Account for the survival of the Electoral College?

Essay by mirza123University, Bachelor'sC+, December 2003

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The Electoral College system was designed by the founding fathers as an obstacle against the 'excesses of popular democracy,' a compromise between those who wished Congress to elect the President and those that yearned for the separation of powers theme. The threat of popular democracy equating 'mobocracy' is no longer seen as threatening in the modern America however; democracy has been seen as endangered by this College system. With the flaws of the system evident in numerous elections in the past as the 2000 election will prove questions are raised about the existence of such a system in American politics today. What needs to be addressed here is how such a controversial system has managed to survive through numerous flaws and criticisms.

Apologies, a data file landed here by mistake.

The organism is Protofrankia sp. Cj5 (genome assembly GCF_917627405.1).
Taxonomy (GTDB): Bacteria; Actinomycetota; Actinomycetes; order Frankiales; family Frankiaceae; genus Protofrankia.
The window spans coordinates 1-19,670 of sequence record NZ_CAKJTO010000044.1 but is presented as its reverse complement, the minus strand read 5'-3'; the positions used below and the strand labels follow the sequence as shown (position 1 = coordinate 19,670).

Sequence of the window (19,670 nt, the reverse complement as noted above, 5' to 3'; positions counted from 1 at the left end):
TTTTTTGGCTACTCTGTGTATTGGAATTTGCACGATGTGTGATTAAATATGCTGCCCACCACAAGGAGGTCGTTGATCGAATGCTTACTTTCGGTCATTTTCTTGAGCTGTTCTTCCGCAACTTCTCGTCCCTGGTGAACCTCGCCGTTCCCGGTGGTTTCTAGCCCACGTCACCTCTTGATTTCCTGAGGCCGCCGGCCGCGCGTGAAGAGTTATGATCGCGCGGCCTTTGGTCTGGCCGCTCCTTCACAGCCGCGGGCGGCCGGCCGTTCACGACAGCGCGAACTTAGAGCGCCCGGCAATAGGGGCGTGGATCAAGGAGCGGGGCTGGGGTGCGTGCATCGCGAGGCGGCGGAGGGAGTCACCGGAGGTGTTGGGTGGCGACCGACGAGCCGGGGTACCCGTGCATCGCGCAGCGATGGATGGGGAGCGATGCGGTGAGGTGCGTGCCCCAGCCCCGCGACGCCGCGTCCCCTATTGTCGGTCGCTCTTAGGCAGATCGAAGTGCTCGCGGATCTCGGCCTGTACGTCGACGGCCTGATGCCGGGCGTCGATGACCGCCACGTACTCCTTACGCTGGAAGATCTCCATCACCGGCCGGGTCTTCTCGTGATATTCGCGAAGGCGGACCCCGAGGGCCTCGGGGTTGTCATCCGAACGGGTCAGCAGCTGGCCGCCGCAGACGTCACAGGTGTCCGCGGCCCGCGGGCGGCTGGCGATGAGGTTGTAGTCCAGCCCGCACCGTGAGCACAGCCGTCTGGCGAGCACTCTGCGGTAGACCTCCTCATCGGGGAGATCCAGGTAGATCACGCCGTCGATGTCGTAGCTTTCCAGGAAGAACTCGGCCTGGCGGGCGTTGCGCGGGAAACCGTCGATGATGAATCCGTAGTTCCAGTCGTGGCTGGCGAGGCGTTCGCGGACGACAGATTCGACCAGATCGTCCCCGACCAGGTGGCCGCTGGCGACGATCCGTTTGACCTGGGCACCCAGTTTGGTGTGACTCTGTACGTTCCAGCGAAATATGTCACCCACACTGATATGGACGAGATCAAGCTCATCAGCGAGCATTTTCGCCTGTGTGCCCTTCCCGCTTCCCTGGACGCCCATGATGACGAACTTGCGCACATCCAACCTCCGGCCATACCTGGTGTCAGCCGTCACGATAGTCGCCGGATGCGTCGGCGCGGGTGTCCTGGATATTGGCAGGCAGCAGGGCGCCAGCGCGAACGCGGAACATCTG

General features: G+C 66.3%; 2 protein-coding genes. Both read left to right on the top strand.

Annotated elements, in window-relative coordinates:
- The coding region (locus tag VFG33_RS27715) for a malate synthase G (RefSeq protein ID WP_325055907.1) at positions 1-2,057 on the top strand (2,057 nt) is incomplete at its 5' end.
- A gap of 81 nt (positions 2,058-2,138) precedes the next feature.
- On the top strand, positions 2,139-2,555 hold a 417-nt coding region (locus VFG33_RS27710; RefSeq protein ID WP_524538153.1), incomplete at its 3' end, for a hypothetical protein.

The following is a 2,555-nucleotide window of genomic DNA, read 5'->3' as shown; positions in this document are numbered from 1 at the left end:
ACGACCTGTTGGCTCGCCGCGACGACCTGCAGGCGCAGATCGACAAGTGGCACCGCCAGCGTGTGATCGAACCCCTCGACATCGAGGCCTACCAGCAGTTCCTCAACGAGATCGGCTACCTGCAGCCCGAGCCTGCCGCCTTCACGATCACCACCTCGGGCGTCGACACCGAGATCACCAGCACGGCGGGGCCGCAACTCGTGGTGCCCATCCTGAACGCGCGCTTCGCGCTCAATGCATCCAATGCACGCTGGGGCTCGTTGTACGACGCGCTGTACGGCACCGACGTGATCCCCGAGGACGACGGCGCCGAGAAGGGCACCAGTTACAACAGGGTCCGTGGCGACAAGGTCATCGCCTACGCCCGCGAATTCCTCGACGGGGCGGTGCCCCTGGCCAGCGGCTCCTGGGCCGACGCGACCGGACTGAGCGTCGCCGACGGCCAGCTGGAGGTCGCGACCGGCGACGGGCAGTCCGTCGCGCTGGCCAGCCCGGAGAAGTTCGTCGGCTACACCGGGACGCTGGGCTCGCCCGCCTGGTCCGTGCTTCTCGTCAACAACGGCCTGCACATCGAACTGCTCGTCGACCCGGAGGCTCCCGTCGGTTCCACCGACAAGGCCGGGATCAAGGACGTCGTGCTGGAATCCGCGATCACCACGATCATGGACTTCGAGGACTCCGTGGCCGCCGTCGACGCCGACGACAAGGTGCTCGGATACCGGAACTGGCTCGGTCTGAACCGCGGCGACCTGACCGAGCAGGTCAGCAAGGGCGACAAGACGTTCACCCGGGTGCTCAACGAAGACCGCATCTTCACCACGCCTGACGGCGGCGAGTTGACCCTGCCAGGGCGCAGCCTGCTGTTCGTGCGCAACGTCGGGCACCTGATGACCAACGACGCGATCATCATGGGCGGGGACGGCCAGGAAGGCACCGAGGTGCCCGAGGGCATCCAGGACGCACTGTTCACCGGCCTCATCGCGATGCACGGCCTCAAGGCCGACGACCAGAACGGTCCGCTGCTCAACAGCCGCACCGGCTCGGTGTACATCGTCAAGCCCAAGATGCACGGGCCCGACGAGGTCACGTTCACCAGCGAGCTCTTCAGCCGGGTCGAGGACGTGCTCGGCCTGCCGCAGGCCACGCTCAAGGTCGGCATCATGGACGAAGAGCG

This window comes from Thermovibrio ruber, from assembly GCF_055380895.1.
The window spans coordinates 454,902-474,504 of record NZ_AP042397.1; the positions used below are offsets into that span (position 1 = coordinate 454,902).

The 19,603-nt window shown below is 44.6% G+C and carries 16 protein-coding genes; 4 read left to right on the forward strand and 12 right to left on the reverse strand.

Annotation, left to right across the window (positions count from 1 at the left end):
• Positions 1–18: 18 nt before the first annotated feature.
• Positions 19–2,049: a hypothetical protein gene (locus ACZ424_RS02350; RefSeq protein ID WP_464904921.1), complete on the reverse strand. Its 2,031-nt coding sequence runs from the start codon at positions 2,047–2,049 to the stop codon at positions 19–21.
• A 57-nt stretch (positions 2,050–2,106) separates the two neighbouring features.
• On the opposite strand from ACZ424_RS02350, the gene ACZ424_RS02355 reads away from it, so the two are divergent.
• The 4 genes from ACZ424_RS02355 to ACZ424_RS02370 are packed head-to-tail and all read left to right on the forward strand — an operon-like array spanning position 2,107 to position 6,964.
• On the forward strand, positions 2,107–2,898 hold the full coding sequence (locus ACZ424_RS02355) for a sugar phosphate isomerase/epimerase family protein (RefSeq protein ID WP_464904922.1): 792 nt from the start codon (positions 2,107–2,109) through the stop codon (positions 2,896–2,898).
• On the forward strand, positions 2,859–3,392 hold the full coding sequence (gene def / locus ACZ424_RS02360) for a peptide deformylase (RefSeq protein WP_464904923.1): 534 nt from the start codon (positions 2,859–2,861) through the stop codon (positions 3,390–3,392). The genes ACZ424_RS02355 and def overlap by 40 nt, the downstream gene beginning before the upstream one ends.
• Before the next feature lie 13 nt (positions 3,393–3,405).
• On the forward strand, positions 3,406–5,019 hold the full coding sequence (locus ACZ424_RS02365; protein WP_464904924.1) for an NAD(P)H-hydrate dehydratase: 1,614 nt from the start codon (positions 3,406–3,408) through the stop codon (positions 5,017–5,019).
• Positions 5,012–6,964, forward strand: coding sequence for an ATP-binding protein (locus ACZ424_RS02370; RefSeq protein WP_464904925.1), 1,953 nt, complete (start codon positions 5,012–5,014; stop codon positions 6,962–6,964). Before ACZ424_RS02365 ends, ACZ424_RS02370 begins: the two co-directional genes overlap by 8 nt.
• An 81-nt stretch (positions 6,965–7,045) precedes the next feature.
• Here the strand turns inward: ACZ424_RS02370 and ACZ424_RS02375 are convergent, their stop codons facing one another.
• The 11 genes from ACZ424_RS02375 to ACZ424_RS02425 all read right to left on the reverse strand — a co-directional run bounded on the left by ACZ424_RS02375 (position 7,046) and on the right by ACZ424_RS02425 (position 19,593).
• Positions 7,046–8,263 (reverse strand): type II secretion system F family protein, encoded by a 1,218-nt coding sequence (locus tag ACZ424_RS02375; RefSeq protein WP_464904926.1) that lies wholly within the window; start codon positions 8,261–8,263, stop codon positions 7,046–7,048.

The Electoral College has many faults. To start with the general ticket method of selectors using a 'winner takes all' of the state electoral vote has been disapproved.

The fact the winner may have a slim majority of the popular vote is argued to distort the real sentiments of the people leading to millions of votes being wasted and contributing to voter apathy. On a more serious note this can lead to a minority President as President Bush today proves further supported by the exact same scenario occurring in 1824, 1876 and 1888. Additionally argued it is said the general ticket leads the parties to concentrate far too heavily on the large marginal states and this allows disproportionate power to minority groups in those states for example the New York Jews. These minority groups are unlikely to favour reform that would see them lose the influence they enjoy. In addition it is argued big cities would lose power. Cities like Los Angeles attract more attention by the parties as they have a large electorate that could play a...